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Lola enters the erotic video games conversation

This past week the internet has been ablaze with discussions surrounding the removal of erotic video game, Seduce Me, from Steam Greenlight. You can read “Sex Game Pulled From Steam Greenlight. You Can Guess Why”, on Kotaku to understand the whole shebang.

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When asked on the official website if the images will be censored in the final version of Seduce Me: No. There will be no censorship in the final game. Developer  

The argument for: Allowing erotic games on a public distribution platform

  • Video games with violent content are allowed, erotic games should therefore by default also be allowed.
  • The average age of gamers is 30 years and explicit content shouldn't matter.
  • Mainstream games like Mass Effect 3 and The Witcher already have some form of eroticism in it, therefore games with eroticism as its main theme should be allowed.
  • People view sex as scandalous and or wrong and this taints their judgement of accepting erotic content.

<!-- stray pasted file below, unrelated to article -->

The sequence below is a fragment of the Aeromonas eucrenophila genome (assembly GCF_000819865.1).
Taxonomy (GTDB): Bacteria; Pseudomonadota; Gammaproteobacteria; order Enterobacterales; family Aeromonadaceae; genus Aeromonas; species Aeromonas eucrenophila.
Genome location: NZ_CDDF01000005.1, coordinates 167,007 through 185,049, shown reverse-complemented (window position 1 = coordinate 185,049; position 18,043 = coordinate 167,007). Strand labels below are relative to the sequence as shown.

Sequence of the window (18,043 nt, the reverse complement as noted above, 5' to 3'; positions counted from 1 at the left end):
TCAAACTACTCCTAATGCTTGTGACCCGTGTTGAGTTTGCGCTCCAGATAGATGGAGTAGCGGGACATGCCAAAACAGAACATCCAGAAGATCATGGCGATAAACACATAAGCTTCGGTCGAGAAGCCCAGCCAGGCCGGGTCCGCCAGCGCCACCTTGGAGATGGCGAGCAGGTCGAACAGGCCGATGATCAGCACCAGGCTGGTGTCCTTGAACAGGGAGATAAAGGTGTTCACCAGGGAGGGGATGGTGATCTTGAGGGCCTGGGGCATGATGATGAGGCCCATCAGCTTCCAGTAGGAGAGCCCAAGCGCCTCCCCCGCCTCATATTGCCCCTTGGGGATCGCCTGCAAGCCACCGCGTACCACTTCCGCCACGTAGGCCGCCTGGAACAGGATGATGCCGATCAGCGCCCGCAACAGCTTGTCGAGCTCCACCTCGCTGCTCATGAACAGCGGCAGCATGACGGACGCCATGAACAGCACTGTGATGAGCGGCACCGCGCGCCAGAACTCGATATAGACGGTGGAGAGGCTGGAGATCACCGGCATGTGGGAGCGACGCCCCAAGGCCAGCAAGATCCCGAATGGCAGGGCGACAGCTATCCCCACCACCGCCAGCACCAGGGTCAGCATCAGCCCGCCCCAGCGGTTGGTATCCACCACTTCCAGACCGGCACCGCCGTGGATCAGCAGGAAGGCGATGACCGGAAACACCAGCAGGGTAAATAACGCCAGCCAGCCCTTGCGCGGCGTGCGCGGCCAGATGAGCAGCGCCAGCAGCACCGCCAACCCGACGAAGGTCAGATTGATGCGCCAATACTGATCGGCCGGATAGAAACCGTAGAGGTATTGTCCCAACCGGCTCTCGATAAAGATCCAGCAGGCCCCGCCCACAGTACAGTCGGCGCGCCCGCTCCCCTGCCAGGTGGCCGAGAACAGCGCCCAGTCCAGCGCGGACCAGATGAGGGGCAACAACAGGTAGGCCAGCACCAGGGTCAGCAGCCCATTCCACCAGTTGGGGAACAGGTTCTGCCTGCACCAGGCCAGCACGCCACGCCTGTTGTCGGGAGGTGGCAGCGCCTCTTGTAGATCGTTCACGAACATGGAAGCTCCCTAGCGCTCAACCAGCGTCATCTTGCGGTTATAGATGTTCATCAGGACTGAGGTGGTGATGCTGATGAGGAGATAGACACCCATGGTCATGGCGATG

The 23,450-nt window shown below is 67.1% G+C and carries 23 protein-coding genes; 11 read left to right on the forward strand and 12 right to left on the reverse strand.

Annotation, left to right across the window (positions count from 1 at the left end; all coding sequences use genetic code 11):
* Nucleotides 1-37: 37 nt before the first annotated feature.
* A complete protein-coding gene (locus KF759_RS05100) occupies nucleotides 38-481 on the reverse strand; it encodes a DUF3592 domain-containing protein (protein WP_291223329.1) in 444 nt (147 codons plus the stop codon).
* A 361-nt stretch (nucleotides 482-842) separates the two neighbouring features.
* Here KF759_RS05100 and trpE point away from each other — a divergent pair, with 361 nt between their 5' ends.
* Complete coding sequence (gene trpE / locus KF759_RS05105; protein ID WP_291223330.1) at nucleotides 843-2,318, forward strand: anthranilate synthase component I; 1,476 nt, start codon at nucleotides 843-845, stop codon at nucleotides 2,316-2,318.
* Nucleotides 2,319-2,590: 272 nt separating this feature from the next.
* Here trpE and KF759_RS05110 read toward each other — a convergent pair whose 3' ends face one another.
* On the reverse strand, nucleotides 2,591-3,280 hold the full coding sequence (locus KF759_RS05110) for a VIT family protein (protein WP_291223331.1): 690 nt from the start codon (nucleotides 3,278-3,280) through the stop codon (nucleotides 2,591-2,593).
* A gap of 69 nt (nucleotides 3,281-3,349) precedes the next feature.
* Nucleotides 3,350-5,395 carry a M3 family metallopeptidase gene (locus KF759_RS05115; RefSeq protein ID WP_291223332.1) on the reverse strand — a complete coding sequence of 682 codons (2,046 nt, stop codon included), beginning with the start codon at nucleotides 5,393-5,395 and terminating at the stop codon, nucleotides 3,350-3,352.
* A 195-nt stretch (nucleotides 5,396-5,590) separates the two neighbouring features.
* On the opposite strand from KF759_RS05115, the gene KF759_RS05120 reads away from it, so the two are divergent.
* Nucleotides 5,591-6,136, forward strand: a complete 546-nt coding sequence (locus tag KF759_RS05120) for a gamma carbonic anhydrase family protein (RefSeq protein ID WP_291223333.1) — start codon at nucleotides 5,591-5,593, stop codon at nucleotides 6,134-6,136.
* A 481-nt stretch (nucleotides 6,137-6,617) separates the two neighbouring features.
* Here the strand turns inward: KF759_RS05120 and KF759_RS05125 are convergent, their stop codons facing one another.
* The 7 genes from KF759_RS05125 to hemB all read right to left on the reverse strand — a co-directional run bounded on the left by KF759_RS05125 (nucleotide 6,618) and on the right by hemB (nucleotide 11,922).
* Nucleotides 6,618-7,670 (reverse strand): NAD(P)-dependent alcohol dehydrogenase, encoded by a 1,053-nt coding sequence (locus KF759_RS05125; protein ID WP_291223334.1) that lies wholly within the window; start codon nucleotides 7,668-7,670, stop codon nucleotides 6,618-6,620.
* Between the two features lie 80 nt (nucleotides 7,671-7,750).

• Gamers should have the power of choice over what video games they want to play; it should not be the decision of a distributor (Steam). 
The argument against: Allowing erotic games on a public distribution platform
  • The platform owners have the right to decide which type of games they want to release.
  • Most erotic flavoured games are of bad taste and lack any meaningful gameplay, skill or story.
  • Erotic games should feature on an exclusive platform catering for people who has a taste for it.
I want to include someone in the conversation for whom I have tremendous respect. Tauriq Moosa is a gamer, a critical thinking guru and he writes for “Against the New Taboo” on Big Think. Since controversy is his daily bread, I asked him to jump in as a soundboard for this delicate subject. His opinion varies greatly from mine, but I believe we should always be open to receive input from different points of view.

Should erotic video games be allowed on a public distribution platform as Steam Greenlight?